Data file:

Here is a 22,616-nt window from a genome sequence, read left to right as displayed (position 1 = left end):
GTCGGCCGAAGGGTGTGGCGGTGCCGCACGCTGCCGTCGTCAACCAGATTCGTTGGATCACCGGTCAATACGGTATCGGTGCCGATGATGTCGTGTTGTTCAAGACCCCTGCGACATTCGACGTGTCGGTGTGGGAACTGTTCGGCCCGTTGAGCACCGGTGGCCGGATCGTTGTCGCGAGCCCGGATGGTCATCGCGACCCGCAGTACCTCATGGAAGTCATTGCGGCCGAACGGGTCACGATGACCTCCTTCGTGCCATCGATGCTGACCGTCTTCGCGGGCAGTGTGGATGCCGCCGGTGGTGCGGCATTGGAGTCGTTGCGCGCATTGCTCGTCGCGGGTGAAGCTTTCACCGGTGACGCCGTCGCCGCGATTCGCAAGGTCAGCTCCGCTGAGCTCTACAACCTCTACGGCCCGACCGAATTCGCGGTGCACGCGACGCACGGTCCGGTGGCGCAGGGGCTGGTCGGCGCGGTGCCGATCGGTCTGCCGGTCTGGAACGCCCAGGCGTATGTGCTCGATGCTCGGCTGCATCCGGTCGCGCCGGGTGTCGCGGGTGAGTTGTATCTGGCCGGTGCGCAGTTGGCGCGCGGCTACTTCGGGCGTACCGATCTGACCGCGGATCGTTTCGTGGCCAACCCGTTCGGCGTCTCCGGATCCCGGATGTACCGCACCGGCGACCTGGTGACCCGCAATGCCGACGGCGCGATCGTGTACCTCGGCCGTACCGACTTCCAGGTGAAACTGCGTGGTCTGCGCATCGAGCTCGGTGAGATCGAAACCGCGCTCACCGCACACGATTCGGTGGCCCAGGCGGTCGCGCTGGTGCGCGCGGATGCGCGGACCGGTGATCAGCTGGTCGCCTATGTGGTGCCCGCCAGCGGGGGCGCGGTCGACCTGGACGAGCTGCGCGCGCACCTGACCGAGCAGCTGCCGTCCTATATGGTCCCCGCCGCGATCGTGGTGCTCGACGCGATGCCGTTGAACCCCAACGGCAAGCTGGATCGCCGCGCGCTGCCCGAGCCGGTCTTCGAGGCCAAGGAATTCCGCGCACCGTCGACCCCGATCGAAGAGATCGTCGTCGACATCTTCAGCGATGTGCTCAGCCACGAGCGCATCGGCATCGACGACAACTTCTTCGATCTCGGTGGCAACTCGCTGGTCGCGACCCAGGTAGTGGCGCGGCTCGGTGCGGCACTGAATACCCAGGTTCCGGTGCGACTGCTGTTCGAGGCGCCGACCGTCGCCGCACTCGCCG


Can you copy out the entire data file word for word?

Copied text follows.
Here is a 22,616-nt window from a genome sequence, read left to right as displayed (position 1 = left end):
GTCGGCCGAAGGGTGTGGCGGTGCCGCACGCTGCCGTCGTCAACCAGATTCGTTGGATCACCGGTCAATACGGTATCGGTGCCGATGATGTCGTGTTGTTCAAGACCCCTGCGACATTCGACGTGTCGGTGTGGGAACTGTTCGGCCCGTTGAGCACCGGTGGCCGGATCGTTGTCGCGAGCCCGGATGGTCATCGCGACCCGCAGTACCTCATGGAAGTCATTGCGGCCGAACGGGTCACGATGACCTCCTTCGTGCCATCGATGCTGACCGTCTTCGCGGGCAGTGTGGATGCCGCCGGTGGTGCGGCATTGGAGTCGTTGCGCGCATTGCTCGTCGCGGGTGAAGCTTTCACCGGTGACGCCGTCGCCGCGATTCGCAAGGTCAGCTCCGCTGAGCTCTACAACCTCTACGGCCCGACCGAATTCGCGGTGCACGCGACGCACGGTCCGGTGGCGCAGGGGCTGGTCGGCGCGGTGCCGATCGGTCTGCCGGTCTGGAACGCCCAGGCGTATGTGCTCGATGCTCGGCTGCATCCGGTCGCGCCGGGTGTCGCGGGTGAGTTGTATCTGGCCGGTGCGCAGTTGGCGCGCGGCTACTTCGGGCGTACCGATCTGACCGCGGATCGTTTCGTGGCCAACCCGTTCGGCGTCTCCGGATCCCGGATGTACCGCACCGGCGACCTGGTGACCCGCAATGCCGACGGCGCGATCGTGTACCTCGGCCGTACCGACTTCCAGGTGAAACTGCGTGGTCTGCGCATCGAGCTCGGTGAGATCGAAACCGCGCTCACCGCACACGATTCGGTGGCCCAGGCGGTCGCGCTGGTGCGCGCGGATGCGCGGACCGGTGATCAGCTGGTCGCCTATGTGGTGCCCGCCAGCGGGGGCGCGGTCGACCTGGACGAGCTGCGCGCGCACCTGACCGAGCAGCTGCCGTCCTATATGGTCCCCGCCGCGATCGTGGTGCTCGACGCGATGCCGTTGAACCCCAACGGCAAGCTGGATCGCCGCGCGCTGCCCGAGCCGGTCTTCGAGGCCAAGGAATTCCGCGCACCGTCGACCCCGATCGAAGAGATCGTCGTCGACATCTTCAGCGATGTGCTCAGCCACGAGCGCATCGGCATCGACGACAACTTCTTCGATCTCGGTGGCAACTCGCTGGTCGCGACCCAGGTAGTGGCGCGGCTCGGTGCGGCACTGAATACCCAGGTTCCGGTGCGACTGCTGTTCGAGGCGCCGACCGTCGCCGCACTCGCCG